In part one of this 3 part series I discussed ergonomic and common biomechanical causes for low back pain. Part 2 continues with biomechanic causes and some common exercise no-no’s.
Big Belly-Flat Butt Man
You’ve seen this guy….He’s everywhere. He’s as common as a house fly! Gut hanging out over his belt buckle and there isn’t enough ass to hold up his pants.
“Weakness of the abdominal wall results in an increase in the anterior rotary motion of the pelvis. The motion increases extension, and compressive loading of the lumbar facets.” _ Mechanical Low Back Pain, Porterfied and DeRosa, p. 137
In other words, if your stomach sticks out like this guy’s, you’re likely to have low back pain.
The Role Of The Abdominal Musculature
The term ‘core’ is about as misunderstood a term in exercise that I can think of. The general population still thinks that crunches are core exercises!!
If you want to avoid back pain never do this exercise!
Crunches and sit-ups with your legs locked are amongst the worst exercises to do for your back!
The diagram above is of what is known as “the inner unit.” These muscles work together to help stabilize the spine.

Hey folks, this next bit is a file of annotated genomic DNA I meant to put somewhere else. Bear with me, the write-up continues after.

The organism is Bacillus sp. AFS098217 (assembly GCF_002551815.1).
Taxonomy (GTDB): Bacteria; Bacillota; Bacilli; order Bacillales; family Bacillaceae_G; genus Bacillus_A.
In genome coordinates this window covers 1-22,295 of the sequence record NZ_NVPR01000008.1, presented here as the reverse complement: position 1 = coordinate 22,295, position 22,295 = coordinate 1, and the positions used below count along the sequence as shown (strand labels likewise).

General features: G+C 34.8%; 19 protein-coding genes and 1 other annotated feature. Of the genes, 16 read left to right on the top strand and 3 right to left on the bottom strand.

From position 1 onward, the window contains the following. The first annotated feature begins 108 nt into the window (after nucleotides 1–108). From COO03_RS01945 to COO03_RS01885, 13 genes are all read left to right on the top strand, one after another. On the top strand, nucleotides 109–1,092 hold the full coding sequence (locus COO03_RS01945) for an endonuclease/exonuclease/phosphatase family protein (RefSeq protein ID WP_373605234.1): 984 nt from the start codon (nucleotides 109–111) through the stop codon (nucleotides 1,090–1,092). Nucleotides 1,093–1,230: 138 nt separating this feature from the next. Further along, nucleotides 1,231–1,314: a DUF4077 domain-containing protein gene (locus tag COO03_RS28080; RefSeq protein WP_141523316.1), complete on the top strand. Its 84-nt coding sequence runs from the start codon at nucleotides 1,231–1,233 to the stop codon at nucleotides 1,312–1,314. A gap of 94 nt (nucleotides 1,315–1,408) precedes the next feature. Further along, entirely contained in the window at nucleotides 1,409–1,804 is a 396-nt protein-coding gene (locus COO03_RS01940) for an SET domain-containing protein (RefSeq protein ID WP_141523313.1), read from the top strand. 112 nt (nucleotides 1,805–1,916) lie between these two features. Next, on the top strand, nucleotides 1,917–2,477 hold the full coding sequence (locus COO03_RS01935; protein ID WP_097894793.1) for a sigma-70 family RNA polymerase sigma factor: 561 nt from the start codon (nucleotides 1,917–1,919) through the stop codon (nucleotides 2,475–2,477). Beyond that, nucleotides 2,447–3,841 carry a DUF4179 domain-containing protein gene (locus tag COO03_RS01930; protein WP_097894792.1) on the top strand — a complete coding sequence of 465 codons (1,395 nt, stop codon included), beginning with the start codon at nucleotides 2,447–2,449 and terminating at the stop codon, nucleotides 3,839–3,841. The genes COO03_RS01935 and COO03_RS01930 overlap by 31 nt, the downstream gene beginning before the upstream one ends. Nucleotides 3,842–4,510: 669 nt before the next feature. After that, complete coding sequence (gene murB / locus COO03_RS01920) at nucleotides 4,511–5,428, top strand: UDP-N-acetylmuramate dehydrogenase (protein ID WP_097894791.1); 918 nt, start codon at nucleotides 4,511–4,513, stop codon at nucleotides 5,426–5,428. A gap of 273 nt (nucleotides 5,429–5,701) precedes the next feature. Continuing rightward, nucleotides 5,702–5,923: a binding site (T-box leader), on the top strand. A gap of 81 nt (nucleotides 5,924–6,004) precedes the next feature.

During most activities, the primary role of the abdominal muscles is to provide isometric support and limit the degree of rotation of the trunk.
Remember the joint-by-joint model we discussed earlier. It’s the thoracic spine (the region that supports the rib cage) that’s the segment with the greatest rotational abilities. The T-Spine can rotate as much as 30 degrees in each direction, whereas the overall orange or rotation of the lumbar spine is approximately 13 degrees. So, once again, if we lose T-spine mobility we risk rotating from the wrong part of the spine, which leads to irritation and pain.
What About Non_Mechanical Causes Of LBP?
In the West we tend to see pain as the problem and simply treat the site of pain.
“Pain never precedes dysfunction.” _ Stanley Paris
If your back hurts something is already wrong.
Additionally, as Westerners we tend to think mechanically, not holistically. But everything isn’t as simple as it seems. The body is a synergistic system of systems.. Meaning everything is connected.. When I say everything I mean everything.! What you eat and how you think can also effect how you feel and function!
End Of Part 2